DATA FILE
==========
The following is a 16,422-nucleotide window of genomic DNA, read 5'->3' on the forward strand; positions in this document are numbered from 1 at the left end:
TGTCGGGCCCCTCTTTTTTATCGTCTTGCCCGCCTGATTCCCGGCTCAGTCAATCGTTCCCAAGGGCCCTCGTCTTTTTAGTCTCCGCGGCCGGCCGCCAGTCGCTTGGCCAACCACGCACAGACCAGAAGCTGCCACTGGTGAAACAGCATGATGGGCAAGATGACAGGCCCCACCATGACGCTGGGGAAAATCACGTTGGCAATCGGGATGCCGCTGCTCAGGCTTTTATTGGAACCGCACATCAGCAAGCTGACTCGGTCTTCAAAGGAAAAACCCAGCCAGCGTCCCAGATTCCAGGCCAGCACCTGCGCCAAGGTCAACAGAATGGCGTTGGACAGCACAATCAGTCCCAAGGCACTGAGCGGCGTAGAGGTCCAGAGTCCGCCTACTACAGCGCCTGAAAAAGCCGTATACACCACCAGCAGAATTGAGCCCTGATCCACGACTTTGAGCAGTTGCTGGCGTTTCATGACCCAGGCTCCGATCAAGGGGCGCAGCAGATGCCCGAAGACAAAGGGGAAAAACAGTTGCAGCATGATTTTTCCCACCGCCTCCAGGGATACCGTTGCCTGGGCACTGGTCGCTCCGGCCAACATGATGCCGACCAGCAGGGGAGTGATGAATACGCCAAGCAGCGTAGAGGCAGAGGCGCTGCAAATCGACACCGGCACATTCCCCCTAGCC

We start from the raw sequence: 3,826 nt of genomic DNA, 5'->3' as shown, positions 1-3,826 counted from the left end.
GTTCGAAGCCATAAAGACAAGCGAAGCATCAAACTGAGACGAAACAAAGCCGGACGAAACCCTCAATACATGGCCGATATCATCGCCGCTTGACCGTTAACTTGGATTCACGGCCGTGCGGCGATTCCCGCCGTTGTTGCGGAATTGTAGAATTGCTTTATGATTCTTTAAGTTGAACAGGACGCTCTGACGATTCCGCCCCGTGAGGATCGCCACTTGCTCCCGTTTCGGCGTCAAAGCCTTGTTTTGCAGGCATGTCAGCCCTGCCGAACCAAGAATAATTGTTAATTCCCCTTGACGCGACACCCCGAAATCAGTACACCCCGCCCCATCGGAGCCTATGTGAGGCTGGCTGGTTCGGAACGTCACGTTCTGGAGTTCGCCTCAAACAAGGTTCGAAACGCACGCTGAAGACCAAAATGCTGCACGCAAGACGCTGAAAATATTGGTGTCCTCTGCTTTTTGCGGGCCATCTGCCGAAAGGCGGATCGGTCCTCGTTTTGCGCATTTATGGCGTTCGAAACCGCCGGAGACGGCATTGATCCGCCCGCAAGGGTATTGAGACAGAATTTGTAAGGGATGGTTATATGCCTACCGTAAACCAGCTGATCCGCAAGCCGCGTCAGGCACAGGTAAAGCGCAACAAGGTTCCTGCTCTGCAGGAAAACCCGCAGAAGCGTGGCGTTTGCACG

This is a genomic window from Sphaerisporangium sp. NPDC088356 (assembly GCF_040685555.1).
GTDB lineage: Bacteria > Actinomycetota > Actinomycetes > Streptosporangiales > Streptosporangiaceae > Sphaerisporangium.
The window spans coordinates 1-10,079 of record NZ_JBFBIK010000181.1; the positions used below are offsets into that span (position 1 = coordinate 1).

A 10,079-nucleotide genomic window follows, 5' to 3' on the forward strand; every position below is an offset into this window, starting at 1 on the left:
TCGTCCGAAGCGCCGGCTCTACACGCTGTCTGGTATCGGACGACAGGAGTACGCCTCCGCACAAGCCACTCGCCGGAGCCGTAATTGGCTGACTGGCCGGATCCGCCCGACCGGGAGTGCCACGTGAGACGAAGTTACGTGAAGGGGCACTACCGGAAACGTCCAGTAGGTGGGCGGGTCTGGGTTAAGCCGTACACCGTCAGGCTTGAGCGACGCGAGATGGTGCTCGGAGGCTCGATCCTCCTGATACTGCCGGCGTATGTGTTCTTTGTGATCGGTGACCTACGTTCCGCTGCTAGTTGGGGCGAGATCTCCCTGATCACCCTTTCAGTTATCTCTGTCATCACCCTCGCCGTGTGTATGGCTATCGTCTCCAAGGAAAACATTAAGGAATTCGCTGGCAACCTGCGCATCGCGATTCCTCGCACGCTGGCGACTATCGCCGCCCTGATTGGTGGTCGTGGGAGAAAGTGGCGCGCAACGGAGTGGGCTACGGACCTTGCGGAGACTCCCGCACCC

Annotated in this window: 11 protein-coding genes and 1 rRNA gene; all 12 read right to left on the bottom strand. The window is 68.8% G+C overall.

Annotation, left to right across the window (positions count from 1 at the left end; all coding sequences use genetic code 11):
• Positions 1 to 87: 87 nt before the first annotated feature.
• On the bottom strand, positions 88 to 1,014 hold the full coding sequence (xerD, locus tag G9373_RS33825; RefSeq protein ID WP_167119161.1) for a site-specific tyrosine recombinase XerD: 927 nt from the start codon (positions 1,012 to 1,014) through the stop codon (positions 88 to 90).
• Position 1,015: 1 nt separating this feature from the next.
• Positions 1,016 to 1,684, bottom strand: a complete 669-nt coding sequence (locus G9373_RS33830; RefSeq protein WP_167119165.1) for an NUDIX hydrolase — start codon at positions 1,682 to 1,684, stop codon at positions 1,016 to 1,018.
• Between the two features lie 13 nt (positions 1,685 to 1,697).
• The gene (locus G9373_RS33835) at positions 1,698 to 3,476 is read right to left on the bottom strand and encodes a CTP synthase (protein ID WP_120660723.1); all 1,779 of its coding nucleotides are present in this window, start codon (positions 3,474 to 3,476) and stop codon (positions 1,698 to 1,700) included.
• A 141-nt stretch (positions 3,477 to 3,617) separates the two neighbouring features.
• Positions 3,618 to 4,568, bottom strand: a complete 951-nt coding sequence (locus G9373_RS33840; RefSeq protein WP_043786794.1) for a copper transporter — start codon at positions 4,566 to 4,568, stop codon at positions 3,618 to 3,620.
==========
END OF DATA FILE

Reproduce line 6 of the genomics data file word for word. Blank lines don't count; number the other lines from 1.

GTDB lineage: Bacteria > Actinomycetota > Actinomycetes > Streptosporangiales > Streptosporangiaceae > Sphaerisporangium.